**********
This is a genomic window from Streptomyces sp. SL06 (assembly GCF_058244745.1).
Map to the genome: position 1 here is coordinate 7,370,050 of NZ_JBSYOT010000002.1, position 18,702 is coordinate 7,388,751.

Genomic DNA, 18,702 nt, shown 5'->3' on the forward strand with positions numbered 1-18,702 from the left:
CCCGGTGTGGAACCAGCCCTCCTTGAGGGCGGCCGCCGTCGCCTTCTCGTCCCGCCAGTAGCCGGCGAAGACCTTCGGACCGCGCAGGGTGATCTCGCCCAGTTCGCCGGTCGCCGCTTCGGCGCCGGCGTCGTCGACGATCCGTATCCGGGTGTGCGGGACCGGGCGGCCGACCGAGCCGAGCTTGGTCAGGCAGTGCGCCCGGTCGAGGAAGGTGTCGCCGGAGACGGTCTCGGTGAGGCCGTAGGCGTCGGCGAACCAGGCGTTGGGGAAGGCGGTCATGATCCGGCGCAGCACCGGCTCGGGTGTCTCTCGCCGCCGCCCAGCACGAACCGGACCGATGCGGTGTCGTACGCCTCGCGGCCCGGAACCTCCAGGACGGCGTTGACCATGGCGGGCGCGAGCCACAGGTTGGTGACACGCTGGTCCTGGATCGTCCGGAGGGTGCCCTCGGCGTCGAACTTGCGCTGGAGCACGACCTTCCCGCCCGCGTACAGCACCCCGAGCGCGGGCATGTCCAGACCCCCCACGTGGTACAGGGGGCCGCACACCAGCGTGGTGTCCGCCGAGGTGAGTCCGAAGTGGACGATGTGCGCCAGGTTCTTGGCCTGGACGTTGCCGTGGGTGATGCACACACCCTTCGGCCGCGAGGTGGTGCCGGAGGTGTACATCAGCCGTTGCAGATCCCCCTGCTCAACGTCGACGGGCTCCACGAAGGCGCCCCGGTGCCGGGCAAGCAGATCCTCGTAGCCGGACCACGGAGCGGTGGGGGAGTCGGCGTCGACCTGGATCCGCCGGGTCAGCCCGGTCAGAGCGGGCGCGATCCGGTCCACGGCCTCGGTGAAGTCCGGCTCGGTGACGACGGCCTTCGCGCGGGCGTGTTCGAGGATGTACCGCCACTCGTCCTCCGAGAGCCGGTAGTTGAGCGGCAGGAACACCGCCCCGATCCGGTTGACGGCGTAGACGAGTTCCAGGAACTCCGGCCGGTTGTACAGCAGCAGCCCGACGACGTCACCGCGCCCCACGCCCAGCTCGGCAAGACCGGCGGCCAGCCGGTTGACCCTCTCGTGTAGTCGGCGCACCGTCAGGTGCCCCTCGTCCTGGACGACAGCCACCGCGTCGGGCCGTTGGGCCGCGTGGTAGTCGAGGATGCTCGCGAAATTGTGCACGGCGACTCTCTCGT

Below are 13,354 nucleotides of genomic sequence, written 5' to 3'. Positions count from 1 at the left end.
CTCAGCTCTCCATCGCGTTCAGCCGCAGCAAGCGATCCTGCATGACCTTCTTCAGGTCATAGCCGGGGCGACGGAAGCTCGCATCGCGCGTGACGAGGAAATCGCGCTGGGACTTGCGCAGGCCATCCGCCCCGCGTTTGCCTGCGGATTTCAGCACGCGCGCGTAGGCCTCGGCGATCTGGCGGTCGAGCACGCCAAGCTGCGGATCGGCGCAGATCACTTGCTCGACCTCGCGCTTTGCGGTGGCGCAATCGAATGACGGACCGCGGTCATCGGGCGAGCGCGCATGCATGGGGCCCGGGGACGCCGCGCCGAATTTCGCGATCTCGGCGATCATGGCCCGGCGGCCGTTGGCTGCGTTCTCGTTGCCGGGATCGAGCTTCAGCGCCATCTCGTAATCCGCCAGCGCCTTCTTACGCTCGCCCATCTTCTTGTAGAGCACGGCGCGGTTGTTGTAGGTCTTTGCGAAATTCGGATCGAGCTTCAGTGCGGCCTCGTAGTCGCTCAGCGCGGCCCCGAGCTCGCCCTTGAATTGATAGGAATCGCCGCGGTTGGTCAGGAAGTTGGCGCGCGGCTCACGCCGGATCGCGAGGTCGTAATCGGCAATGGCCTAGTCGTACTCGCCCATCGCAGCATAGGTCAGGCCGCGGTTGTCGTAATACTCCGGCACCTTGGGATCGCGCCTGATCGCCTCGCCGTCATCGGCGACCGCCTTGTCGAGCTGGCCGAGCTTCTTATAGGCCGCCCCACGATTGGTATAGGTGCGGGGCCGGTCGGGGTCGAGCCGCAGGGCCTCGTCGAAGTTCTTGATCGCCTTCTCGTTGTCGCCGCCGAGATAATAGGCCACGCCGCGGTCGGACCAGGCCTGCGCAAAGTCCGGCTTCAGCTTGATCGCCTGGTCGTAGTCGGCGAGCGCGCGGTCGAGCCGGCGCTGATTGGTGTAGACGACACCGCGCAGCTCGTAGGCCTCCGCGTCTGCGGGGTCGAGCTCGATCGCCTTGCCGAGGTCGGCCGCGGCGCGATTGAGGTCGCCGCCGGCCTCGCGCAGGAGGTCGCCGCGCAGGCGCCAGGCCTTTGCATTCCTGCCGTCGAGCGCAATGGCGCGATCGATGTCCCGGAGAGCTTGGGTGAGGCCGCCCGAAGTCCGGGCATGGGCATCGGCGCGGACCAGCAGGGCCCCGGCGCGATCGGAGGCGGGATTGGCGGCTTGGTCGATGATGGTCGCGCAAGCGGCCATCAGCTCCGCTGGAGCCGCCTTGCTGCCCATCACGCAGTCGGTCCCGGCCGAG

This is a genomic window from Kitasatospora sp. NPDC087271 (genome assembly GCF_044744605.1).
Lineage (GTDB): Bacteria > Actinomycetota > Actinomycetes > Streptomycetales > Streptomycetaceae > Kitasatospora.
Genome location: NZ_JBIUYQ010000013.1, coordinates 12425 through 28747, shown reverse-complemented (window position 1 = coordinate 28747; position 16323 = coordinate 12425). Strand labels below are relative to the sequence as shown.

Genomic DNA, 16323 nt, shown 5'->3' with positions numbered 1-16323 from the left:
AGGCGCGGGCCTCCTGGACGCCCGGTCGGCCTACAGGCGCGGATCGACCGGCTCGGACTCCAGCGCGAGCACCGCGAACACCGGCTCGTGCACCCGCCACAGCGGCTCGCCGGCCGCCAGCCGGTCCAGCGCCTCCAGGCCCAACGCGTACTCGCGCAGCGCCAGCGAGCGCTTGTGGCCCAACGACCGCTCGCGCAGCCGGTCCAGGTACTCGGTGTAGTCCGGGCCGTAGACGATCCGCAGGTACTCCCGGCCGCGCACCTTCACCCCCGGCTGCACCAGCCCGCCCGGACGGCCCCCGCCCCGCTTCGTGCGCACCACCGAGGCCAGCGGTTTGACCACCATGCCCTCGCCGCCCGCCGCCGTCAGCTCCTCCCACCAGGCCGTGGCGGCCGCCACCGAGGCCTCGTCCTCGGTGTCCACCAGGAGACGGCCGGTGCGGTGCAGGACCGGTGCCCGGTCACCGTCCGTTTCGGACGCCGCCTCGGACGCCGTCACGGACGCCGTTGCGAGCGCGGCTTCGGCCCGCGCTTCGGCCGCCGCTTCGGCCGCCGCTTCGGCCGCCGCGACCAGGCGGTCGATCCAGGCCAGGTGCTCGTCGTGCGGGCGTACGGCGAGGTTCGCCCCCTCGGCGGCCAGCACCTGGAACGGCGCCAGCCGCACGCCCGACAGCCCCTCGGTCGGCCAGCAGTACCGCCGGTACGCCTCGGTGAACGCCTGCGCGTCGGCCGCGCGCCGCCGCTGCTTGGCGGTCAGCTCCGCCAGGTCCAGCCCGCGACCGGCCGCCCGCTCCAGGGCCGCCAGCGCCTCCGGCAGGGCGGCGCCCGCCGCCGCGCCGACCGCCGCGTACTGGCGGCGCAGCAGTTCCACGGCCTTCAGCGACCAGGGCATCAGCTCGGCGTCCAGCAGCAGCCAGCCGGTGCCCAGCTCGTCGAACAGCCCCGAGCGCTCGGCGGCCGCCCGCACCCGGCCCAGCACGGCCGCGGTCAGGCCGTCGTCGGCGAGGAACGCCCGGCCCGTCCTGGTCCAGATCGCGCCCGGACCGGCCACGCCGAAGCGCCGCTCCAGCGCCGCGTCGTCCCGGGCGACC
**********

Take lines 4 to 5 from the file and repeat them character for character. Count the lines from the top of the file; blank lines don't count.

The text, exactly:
CCCGGTGTGGAACCAGCCCTCCTTGAGGGCGGCCGCCGTCGCCTTCTCGTCCCGCCAGTAGCCGGCGAAGACCTTCGGACCGCGCAGGGTGATCTCGCCCAGTTCGCCGGTCGCCGCTTCGGCGCCGGCGTCGTCGACGATCCGTATCCGGGTGTGCGGGACCGGGCGGCCGACCGAGCCGAGCTTGGTCAGGCAGTGCGCCCGGTCGAGGAAGGTGTCGCCGGAGACGGTCTCGGTGAGGCCGTAGGCGTCGGCGAACCAGGCGTTGGGGAAGGCGGTCATGATCCGGCGCAGCACCGGCTCGGGTGTCTCTCGCCGCCGCCCAGCACGAACCGGACCGATGCGGTGTCGTACGCCTCGCGGCCCGGAACCTCCAGGACGGCGTTGACCATGGCGGGCGCGAGCCACAGGTTGGTGACACGCTGGTCCTGGATCGTCCGGAGGGTGCCCTCGGCGTCGAACTTGCGCTGGAGCACGACCTTCCCGCCCGCGTACAGCACCCCGAGCGCGGGCATGTCCAGACCCCCCACGTGGTACAGGGGGCCGCACACCAGCGTGGTGTCCGCCGAGGTGAGTCCGAAGTGGACGATGTGCGCCAGGTTCTTGGCCTGGACGTTGCCGTGGGTGATGCACACACCCTTCGGCCGCGAGGTGGTGCCGGAGGTGTACATCAGCCGTTGCAGATCCCCCTGCTCAACGTCGACGGGCTCCACGAAGGCGCCCCGGTGCCGGGCAAGCAGATCCTCGTAGCCGGACCACGGAGCGGTGGGGGAGTCGGCGTCGACCTGGATCCGCCGGGTCAGCCCGGTCAGAGCGGGCGCGATCCGGTCCACGGCCTCGGTGAAGTCCGGCTCGGTGACGACGGCCTTCGCGCGGGCGTGTTCGAGGATGTACCGCCACTCGTCCTCCGAGAGCCGGTAGTTGAGCGGCAGGAACACCGCCCCGATCCGGTTGACGGCGTAGACGAGTTCCAGGAACTCCGGCCGGTTGTACAGCAGCAGCCCGACGACGTCACCGCGCCCCACGCCCAGCTCGGCAAGACCGGCGGCCAGCCGGTTGACCCTCTCGTGTAGTCGGCGCACCGTCAGGTGCCCCTCGTCCTGGACGACAGCCACCGCGTCGGGCCGTTGGGCCGCGTGGTAGTCGAGGATGCTCGCGAAATTGTGCACGGCGACTCTCTCGT

Below are 13,354 nucleotides of genomic sequence, written 5' to 3'. Positions count from 1 at the left end.